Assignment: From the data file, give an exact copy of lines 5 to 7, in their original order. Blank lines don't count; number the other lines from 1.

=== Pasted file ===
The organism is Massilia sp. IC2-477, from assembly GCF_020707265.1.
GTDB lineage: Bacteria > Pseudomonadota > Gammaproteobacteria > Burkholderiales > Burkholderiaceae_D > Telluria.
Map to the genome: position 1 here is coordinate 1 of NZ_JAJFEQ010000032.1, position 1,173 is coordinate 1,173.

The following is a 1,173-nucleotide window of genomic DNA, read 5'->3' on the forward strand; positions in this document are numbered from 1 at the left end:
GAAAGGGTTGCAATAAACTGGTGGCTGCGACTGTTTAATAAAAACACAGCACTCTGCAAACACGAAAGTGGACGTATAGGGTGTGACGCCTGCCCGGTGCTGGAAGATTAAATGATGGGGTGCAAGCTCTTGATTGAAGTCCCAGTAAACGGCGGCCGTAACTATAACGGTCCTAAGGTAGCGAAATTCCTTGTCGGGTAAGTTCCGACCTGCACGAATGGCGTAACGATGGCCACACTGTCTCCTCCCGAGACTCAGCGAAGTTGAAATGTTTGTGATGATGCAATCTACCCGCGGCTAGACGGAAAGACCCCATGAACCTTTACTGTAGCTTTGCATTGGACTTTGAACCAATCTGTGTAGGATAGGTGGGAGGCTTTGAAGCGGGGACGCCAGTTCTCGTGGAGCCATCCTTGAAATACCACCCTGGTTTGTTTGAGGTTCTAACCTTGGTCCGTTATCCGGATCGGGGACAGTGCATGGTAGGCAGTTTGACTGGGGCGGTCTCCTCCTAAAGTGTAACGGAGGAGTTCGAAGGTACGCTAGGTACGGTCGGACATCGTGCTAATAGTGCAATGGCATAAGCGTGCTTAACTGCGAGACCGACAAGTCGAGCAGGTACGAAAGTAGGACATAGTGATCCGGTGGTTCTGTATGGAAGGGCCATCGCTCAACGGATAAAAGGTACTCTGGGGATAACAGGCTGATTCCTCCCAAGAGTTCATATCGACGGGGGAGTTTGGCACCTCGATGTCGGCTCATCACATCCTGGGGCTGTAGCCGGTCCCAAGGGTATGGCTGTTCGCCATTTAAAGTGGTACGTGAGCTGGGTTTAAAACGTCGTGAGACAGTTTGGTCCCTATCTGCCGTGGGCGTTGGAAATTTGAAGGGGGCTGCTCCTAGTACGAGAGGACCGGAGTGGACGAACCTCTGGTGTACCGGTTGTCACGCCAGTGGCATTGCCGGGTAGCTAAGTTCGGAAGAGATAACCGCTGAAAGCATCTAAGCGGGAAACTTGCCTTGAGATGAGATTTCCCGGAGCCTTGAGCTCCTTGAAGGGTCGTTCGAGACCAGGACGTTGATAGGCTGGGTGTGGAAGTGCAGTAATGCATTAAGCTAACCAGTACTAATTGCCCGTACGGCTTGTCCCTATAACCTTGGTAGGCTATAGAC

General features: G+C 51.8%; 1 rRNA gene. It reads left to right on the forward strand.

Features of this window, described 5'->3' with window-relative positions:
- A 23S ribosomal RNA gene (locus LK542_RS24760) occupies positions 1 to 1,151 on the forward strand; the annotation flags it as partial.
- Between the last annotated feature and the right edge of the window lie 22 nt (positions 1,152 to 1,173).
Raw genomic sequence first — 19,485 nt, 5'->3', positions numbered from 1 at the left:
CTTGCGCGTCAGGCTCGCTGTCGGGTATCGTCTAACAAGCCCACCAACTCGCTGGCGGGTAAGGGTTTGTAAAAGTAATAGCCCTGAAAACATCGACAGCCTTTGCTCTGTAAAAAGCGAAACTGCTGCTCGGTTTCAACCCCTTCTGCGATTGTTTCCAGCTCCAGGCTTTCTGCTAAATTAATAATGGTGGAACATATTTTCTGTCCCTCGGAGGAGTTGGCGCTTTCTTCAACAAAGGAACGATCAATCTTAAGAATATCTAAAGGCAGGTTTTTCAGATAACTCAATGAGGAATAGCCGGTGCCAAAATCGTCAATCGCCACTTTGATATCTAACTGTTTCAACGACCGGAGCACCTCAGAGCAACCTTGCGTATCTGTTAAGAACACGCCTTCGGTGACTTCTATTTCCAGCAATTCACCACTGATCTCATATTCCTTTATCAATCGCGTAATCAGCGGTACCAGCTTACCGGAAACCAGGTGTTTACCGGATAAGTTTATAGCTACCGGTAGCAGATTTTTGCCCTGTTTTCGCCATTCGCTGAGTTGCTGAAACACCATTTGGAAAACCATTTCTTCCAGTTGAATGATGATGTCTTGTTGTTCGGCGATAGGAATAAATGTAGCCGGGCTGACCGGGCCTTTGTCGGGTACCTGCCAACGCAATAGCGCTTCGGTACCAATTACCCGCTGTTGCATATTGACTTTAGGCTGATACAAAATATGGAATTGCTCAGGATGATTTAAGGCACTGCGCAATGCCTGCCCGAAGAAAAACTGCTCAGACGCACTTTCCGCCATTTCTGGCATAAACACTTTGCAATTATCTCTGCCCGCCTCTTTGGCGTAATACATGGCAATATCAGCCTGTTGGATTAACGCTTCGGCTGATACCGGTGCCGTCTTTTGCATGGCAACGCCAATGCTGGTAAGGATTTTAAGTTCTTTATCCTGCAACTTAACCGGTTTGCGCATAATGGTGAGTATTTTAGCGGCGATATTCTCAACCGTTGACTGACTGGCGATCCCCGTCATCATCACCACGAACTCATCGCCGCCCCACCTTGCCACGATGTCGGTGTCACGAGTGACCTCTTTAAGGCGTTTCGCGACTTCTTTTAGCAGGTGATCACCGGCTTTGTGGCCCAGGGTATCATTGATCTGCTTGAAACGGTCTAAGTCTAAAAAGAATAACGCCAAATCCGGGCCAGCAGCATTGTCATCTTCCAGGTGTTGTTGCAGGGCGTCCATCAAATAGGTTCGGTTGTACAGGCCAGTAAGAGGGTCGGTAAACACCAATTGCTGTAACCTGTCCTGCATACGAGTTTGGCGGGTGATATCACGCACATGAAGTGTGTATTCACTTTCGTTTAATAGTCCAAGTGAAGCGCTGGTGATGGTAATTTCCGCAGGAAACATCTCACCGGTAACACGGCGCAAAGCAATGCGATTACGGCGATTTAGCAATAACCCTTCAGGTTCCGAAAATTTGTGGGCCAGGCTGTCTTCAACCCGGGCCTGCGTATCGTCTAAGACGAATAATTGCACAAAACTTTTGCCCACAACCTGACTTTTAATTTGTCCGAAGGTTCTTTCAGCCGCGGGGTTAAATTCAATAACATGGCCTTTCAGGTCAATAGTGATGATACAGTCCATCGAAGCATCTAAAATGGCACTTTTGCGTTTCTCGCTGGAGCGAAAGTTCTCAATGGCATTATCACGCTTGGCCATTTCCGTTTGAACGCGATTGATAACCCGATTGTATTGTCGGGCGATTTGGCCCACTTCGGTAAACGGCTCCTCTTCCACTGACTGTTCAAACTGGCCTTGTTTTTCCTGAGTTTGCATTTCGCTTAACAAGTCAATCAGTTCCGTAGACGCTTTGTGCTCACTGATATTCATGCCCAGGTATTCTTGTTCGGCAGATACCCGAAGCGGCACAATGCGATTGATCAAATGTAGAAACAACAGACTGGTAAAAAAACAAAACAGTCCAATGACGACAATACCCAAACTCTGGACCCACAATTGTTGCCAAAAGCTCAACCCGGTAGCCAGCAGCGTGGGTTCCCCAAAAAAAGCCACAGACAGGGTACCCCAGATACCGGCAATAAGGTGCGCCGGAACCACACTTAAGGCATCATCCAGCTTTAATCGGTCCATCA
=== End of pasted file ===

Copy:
GAAAGGGTTGCAATAAACTGGTGGCTGCGACTGTTTAATAAAAACACAGCACTCTGCAAACACGAAAGTGGACGTATAGGGTGTGACGCCTGCCCGGTGCTGGAAGATTAAATGATGGGGTGCAAGCTCTTGATTGAAGTCCCAGTAAACGGCGGCCGTAACTATAACGGTCCTAAGGTAGCGAAATTCCTTGTCGGGTAAGTTCCGACCTGCACGAATGGCGTAACGATGGCCACACTGTCTCCTCCCGAGACTCAGCGAAGTTGAAATGTTTGTGATGATGCAATCTACCCGCGGCTAGACGGAAAGACCCCATGAACCTTTACTGTAGCTTTGCATTGGACTTTGAACCAATCTGTGTAGGATAGGTGGGAGGCTTTGAAGCGGGGACGCCAGTTCTCGTGGAGCCATCCTTGAAATACCACCCTGGTTTGTTTGAGGTTCTAACCTTGGTCCGTTATCCGGATCGGGGACAGTGCATGGTAGGCAGTTTGACTGGGGCGGTCTCCTCCTAAAGTGTAACGGAGGAGTTCGAAGGTACGCTAGGTACGGTCGGACATCGTGCTAATAGTGCAATGGCATAAGCGTGCTTAACTGCGAGACCGACAAGTCGAGCAGGTACGAAAGTAGGACATAGTGATCCGGTGGTTCTGTATGGAAGGGCCATCGCTCAACGGATAAAAGGTACTCTGGGGATAACAGGCTGATTCCTCCCAAGAGTTCATATCGACGGGGGAGTTTGGCACCTCGATGTCGGCTCATCACATCCTGGGGCTGTAGCCGGTCCCAAGGGTATGGCTGTTCGCCATTTAAAGTGGTACGTGAGCTGGGTTTAAAACGTCGTGAGACAGTTTGGTCCCTATCTGCCGTGGGCGTTGGAAATTTGAAGGGGGCTGCTCCTAGTACGAGAGGACCGGAGTGGACGAACCTCTGGTGTACCGGTTGTCACGCCAGTGGCATTGCCGGGTAGCTAAGTTCGGAAGAGATAACCGCTGAAAGCATCTAAGCGGGAAACTTGCCTTGAGATGAGATTTCCCGGAGCCTTGAGCTCCTTGAAGGGTCGTTCGAGACCAGGACGTTGATAGGCTGGGTGTGGAAGTGCAGTAATGCATTAAGCTAACCAGTACTAATTGCCCGTACGGCTTGTCCCTATAACCTTGGTAGGCTATAGAC

General features: G+C 51.8%; 1 rRNA gene. It reads left to right on the forward strand.

Features of this window, described 5'->3' with window-relative positions: